Tesla’s Next Electric Car To Be The Tesla Model E? (Trademark Request Filed)

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Originally published on EV Obsession.

Everyone knows that Tesla Motors is planning future designs. A lot of enthusiasm is centered around a more affordable electric car (about half the price of the Model S) that will be produced in much greater volumes. However, details have not yet been released, not even a name. But according to a recent filing, it seems the name may end up being “Tesla Model E.” Tesla Motors recently applied for a trademark for the name “Model E” referring to “automobiles and structural parts therefor.”

Tesla Model S
Tesla Model S.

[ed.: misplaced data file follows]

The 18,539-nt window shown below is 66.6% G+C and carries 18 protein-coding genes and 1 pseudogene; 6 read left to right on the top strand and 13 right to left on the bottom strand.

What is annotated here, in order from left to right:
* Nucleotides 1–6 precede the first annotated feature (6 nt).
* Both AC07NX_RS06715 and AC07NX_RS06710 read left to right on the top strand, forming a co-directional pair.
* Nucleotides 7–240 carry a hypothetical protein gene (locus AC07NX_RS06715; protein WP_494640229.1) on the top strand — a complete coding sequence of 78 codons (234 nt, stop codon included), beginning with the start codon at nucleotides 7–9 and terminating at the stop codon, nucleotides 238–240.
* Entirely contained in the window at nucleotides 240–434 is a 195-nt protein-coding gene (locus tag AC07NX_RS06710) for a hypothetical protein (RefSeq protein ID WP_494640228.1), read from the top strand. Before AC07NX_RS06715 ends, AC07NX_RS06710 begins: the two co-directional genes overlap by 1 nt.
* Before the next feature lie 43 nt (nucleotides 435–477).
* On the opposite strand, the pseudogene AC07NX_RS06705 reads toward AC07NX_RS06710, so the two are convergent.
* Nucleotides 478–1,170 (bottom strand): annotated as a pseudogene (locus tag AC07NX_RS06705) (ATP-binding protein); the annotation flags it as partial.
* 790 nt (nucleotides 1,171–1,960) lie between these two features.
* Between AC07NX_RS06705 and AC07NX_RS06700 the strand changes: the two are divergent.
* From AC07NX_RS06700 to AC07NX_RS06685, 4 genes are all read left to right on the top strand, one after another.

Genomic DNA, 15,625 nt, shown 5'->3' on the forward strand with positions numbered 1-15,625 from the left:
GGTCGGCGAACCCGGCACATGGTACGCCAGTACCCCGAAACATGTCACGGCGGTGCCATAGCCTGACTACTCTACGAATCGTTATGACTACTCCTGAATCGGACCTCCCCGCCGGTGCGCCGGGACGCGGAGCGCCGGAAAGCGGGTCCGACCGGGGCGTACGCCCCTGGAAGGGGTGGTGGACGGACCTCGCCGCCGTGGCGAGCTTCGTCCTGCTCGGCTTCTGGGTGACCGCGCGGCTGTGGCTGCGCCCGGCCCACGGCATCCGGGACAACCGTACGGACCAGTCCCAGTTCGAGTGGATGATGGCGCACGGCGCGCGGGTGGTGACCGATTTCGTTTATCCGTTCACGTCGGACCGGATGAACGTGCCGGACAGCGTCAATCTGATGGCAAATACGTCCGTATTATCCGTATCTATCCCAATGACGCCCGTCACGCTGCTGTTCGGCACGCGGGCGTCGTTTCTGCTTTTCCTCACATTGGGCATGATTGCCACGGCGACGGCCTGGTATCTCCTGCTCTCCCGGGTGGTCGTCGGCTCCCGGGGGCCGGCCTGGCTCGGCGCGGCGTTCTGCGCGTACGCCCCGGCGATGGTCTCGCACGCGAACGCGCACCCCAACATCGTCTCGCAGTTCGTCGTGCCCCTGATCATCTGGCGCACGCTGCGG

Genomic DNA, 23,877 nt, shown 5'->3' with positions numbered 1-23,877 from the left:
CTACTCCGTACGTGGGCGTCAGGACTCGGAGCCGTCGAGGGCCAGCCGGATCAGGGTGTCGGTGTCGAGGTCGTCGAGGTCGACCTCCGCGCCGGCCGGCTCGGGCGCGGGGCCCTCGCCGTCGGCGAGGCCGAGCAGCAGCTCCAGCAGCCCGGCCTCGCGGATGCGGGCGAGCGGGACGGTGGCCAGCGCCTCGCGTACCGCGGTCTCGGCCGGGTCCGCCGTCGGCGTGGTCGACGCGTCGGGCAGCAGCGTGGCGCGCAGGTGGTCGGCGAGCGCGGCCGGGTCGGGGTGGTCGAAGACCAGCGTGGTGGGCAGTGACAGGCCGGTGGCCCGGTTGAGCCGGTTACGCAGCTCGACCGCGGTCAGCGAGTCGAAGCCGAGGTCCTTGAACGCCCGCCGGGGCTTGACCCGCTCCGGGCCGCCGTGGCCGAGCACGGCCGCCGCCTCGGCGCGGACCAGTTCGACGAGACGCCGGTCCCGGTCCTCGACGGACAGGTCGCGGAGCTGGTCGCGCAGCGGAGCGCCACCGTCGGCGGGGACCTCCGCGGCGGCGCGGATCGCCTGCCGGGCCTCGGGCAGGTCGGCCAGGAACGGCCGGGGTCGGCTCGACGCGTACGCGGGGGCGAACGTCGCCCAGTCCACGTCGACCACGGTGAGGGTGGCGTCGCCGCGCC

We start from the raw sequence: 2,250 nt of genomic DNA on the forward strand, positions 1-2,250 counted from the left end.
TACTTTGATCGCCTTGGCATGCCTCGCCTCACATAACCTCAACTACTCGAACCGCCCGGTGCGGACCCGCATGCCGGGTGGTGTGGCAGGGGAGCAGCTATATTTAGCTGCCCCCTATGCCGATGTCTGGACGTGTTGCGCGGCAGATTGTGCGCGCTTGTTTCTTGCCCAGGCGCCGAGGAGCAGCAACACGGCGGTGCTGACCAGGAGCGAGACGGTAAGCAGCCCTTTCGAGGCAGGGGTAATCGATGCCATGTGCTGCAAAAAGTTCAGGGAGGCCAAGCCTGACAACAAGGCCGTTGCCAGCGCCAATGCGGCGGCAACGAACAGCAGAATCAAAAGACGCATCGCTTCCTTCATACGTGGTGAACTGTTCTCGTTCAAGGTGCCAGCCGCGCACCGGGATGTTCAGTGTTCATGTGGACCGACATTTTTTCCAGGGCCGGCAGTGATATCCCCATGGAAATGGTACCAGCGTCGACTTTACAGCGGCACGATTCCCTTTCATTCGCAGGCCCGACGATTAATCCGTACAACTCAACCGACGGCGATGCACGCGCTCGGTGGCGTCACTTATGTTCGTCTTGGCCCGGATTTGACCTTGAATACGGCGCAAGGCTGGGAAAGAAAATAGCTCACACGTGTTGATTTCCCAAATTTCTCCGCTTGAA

Image Credit: Tesla Motors.

Could the E stand for economy? Or perhaps efficient? Tesla Motors co-founder, CEO, and Product Architect Elon Musk has promised that the “sort of affordable” electric car mentioned above would be in production by 2017. Tesla Motors will first release the Model X electric SUV (at the end of 2015).

Currently, the new, smaller sedan is internally code-named Blue Star, with the Model S being referred to as White Star, according to Green Car Reports.

What do you think of the name Model E? Any thoughts on what else the E could stand for?

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Nicholas Brown

Has a keen interest in physics-intensive topics such as electricity generation, refrigeration and air conditioning technology, energy storage, and geography. His website is: Kompulsa.com.

Nicholas Brown has 594 posts and counting. See all posts by Nicholas Brown

19 thoughts on “Tesla’s Next Electric Car To Be The Tesla Model E? (Trademark Request Filed)

    • Ha, first one a possibility… not sure about the others…

      Btw, have Elon & team ever revealed what the S stands for? My impression is that they haven’t but that everyone assumes it’s for Sedan.

  • E for Elon!